This past summer I had the privilege of watching a DVD series entitled Faith Lessons: That the World May Know, In the Desert (volume 12) by Ray Vander Laan. Mr. Vander Laan was actually my Bible and Christian Psychology teacher at the Christian high school I attended, making these lessons all the more dear to me. In these DVDs, Mr.Vander Laan takes you on-site to the deserts in Israel to bring alive the Word of God. I learned so much about various trees and shrubs, the terrain, wadis and so many other lessons that never really stuck before studying this desert series. I realized that many pictures found in God's Word are lost to the average reader of the Bible, because we fail to try to understand the setting they were written in.
It says in God's Word "He led them like sheep in the desert..." Deserts are harsh, dry and difficult. They are a picture of struggle, pain and the unknown. The children of Israel had not rebelled yet, so why would a loving God lead them into difficult circumstances? It is in the desert that you learn that you need Him- manna from heaven, water from the rock... God must be trusted for everything. He molds his people and causes them to be dependent upon Him. Egypt had been a nation for the eyes- it was amazing and beautiful. But God didn't desire a people for the eyes, but for the ears. He wanted a people more powerful than the pharoahs; a people dependent on His words, and like sheep, to hear the voice of their Shepherd.
One well loved passage for many Christians is Psalm 23. Almost all Christians can recite it by heart! Shepherds lead their sheep by their voice. A sheep would follow the shepherd's commands. The straight paths or paths of righteousness were the paths that the sheep would travel on to follow the shepherd's voice. If a sheep did this, all would be well. This is much like our life, isn't it? It is simple, and yet so difficult to do at times. We are simply told to listen and respond to His Word.
If you are anything like me, you have always pictured a shepherd to lead his sheep through green pastures. We picture lush, belly-deep alfalfa for the sheep to bask in and partake of. But the shepherds in Israel were (and still are) shepherds in the wilderness. Mr. Vander Laan shows us pictures of shepherd girls leading their sheep through vast hillsides where there is little green to be seen. In this environment there is little yearly rainfall and the little humidity in the air allows for small tufts of grass to sprout up next to rocks scattered here and there. It was hard work for a sheep to eat. Instead of basking in deep alfalfa, a sheep received one mouthful at a time. But Mr. Vander Laan reminds us that belly-deep alfalfa is not real life. Ouch! In our modern Western society, we are programmed that we need to be prepared for the future- it's all about a hefty bank account and retirement plans so we can be "set" for life. We end up trusting in our own resources, our own hard work, or maybe even our financial advisors, and leave little room to be dependent on the Shepherd to provide for our daily needs. But the picture of Psalm 23 is that He, the Shepherd of our souls, leads us little by little, from tuft to tuft- to satisfy our hunger day by day. It's just enough to keep following the Shepherd. This is much like the manna principle we see in the Old Testament- God provided for the Israelites daily. It is as if God is telling us "Trust Me" and you will have what you need for right now.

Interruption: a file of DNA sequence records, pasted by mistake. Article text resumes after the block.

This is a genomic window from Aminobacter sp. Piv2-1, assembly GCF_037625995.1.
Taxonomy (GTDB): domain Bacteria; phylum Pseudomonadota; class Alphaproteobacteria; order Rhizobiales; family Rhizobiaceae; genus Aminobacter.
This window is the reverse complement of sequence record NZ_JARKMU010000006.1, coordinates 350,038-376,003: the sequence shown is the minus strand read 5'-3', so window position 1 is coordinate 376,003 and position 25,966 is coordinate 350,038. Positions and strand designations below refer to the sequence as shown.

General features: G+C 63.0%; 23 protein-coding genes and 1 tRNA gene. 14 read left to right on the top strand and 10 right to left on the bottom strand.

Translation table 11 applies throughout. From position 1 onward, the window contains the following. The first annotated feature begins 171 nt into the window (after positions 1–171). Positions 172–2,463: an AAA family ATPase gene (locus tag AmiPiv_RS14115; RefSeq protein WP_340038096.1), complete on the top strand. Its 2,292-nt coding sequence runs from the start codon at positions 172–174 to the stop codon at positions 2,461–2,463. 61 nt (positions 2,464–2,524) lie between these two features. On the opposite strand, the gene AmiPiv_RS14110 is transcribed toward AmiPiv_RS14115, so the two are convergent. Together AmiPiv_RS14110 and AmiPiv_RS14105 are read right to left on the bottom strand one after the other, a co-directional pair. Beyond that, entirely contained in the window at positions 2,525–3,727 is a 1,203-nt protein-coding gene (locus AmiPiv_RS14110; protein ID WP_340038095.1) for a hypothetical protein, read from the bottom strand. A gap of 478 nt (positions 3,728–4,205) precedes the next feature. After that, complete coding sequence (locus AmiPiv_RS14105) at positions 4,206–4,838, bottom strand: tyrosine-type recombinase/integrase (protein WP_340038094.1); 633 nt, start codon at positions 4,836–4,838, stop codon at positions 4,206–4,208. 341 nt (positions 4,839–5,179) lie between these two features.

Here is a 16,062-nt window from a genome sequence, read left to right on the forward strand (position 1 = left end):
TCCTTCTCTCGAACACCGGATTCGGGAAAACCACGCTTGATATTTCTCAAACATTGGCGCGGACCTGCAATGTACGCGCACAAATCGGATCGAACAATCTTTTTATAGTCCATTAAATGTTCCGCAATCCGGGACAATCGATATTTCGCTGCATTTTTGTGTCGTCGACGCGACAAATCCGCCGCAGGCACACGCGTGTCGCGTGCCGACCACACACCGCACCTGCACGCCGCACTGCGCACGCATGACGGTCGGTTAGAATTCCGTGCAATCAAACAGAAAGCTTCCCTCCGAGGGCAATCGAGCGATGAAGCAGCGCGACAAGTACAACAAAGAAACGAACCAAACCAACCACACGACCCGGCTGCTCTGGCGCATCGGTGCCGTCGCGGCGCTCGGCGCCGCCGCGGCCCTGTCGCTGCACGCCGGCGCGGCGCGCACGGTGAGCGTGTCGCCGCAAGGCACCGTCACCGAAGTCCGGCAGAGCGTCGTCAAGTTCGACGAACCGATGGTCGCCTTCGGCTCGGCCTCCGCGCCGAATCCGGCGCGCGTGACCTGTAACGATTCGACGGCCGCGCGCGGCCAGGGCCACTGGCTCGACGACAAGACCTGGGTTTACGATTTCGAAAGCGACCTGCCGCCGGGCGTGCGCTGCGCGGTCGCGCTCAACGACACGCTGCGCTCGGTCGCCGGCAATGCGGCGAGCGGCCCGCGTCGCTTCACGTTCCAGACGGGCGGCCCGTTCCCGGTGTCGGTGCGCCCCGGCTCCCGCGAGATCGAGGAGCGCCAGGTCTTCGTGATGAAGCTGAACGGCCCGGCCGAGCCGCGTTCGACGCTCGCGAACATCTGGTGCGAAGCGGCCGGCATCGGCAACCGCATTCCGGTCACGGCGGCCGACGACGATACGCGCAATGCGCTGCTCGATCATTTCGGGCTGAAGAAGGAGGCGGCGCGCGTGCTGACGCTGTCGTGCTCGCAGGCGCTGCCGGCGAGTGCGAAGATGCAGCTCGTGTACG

Although we often picture deserts as vast, flat wastelands, the deserts in Israel are actually often rocky and mountainous. The children of Israel often didn't know what lay ahead of them. They couldn't see around the next bend. Everything ahead was unknown. Our lives are often like that, aren't they? We may want to know that all is smooth and well just ahead, but we are called to trust in God and walk by faith, not by what we see (II Corinthians 5:7). Many of the greats in the Bible were desert people- Abraham and Sarah, Isaac and Rebekah, Jacob, Rachael and Leah, Moses, the children of Israel, and even David before he became king spent much time learning in the desert. God will often use "desert moments" to make us know Him better and become more dependent upon Him.
Jesus' words reiterate all of this in His sermon on the mount, where He instructs His followers not to worry about their life (food, clothing, shelter) "for your heavenly Father knows that you need all these things. But seek first the kingdom of God and His righteousness, and all these things shall be added to you." What a comfort to know that God has promised to provide for all that we need, one day at a time... Never mind that this goes against much of what the world (maybe even other Christians) are saying- choose instead to follow the voice of the Shepherd.